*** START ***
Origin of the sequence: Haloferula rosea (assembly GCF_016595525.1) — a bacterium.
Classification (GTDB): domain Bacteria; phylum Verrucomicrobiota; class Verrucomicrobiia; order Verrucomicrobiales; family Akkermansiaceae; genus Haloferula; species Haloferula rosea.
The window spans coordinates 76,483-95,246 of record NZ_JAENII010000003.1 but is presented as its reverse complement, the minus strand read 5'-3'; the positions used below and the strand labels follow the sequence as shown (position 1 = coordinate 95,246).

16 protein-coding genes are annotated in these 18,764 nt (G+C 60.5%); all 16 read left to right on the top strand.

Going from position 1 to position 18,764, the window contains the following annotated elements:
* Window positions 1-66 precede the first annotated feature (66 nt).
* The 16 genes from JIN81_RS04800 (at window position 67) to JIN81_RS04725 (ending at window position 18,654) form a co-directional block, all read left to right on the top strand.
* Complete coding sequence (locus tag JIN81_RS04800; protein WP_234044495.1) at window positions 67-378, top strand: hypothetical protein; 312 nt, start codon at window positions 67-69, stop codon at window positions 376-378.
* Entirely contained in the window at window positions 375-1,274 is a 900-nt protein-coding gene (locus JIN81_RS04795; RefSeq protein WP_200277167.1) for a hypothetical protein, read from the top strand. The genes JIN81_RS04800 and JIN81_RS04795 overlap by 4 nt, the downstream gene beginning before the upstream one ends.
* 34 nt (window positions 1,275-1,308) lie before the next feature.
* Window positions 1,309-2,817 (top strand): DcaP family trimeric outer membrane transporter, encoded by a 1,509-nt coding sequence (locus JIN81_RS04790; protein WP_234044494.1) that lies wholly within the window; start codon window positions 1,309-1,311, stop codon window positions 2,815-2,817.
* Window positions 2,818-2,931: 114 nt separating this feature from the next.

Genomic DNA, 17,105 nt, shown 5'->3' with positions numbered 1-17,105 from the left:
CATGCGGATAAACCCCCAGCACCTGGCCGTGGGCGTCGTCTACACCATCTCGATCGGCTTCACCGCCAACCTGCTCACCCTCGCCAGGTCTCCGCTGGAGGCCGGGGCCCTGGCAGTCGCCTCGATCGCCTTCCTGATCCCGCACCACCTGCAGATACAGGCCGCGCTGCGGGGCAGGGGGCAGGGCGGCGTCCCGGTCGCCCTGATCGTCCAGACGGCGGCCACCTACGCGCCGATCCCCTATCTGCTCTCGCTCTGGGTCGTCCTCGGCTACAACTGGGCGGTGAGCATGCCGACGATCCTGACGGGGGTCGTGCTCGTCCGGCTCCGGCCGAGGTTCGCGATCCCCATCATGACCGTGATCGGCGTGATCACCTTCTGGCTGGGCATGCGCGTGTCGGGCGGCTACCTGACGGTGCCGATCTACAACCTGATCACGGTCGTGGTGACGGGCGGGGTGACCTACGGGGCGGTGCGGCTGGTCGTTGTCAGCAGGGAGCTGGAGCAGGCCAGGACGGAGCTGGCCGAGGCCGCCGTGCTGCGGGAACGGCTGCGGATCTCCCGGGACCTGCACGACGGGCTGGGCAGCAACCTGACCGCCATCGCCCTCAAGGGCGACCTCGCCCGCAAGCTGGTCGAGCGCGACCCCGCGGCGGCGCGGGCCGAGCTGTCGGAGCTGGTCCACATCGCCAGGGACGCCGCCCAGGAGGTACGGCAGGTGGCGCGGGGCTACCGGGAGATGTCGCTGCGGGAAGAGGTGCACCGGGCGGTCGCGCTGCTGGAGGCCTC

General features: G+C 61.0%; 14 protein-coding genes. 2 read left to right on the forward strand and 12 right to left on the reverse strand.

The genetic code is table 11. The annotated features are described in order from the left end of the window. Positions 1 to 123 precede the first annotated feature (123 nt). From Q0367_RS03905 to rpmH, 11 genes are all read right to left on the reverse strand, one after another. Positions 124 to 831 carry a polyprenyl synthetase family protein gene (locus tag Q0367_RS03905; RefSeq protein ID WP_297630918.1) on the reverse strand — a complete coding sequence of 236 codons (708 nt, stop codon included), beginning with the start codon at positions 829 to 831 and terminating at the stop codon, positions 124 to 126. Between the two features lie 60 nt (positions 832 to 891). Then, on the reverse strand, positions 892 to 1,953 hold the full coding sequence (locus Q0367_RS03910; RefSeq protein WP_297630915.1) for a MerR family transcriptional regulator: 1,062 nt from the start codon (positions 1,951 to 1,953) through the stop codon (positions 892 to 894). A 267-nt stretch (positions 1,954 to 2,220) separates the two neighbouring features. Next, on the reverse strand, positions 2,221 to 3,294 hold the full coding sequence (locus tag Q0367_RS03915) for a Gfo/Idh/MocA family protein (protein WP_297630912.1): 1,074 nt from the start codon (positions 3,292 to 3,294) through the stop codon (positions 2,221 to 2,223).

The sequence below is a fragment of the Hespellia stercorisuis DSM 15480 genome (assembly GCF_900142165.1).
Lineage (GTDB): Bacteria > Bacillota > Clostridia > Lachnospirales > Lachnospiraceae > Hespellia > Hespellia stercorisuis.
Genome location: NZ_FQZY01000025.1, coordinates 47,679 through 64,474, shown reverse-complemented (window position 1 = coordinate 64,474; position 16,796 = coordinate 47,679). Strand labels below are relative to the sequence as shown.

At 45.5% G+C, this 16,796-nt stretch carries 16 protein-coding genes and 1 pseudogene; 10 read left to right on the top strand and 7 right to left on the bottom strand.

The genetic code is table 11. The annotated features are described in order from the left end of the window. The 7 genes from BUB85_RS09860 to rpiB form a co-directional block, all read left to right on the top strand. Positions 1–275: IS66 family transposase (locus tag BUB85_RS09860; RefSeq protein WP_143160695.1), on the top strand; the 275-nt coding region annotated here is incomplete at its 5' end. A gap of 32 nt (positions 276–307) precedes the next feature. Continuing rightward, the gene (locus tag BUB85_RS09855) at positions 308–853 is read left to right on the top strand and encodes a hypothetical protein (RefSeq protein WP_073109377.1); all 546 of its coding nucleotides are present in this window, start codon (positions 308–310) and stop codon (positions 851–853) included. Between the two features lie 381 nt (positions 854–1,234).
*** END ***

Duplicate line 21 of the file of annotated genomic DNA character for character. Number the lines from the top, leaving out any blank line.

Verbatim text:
The genetic code is table 11. The annotated features are described in order from the left end of the window. The 7 genes from BUB85_RS09860 to rpiB form a co-directional block, all read left to right on the top strand. Positions 1–275: IS66 family transposase (locus tag BUB85_RS09860; RefSeq protein WP_143160695.1), on the top strand; the 275-nt coding region annotated here is incomplete at its 5' end. A gap of 32 nt (positions 276–307) precedes the next feature. Continuing rightward, the gene (locus tag BUB85_RS09855) at positions 308–853 is read left to right on the top strand and encodes a hypothetical protein (RefSeq protein WP_073109377.1); all 546 of its coding nucleotides are present in this window, start codon (positions 308–310) and stop codon (positions 851–853) included. Between the two features lie 381 nt (positions 854–1,234).